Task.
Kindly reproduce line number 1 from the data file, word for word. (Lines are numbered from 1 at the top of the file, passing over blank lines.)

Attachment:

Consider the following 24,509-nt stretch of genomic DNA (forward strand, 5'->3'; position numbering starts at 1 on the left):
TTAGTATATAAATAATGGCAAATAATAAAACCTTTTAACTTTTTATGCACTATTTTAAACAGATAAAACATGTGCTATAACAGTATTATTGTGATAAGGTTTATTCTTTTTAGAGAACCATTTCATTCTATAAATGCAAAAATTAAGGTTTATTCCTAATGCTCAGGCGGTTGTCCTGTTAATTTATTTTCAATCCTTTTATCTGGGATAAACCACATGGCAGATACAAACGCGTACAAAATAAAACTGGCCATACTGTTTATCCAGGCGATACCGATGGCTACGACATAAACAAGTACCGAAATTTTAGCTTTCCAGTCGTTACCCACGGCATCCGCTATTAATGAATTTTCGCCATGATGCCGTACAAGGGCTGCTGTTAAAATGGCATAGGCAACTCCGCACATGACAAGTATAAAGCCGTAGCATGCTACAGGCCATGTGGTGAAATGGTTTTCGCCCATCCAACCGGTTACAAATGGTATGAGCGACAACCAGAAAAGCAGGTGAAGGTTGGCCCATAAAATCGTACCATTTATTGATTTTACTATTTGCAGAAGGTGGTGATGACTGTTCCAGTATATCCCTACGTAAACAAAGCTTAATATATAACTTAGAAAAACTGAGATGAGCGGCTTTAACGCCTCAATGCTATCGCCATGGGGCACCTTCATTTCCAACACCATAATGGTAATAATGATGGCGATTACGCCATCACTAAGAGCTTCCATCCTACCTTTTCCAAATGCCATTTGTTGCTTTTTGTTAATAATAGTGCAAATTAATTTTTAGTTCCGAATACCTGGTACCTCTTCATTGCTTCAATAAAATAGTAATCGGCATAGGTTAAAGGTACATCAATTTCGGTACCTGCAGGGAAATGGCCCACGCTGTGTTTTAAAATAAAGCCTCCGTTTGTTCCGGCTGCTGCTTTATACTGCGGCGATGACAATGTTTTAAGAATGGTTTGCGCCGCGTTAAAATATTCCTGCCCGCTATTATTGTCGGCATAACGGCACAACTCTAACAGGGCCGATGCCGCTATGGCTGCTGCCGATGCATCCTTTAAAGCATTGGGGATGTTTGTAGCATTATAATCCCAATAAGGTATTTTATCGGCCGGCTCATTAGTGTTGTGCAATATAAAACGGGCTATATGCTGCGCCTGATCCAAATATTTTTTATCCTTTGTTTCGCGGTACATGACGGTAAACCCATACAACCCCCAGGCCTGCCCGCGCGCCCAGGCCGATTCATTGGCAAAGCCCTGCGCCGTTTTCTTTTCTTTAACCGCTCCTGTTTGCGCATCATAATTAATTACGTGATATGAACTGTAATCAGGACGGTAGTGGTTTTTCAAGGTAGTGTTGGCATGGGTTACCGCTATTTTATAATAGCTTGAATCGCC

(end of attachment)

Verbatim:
Consider the following 24,509-nt stretch of genomic DNA (forward strand, 5'->3'; position numbering starts at 1 on the left):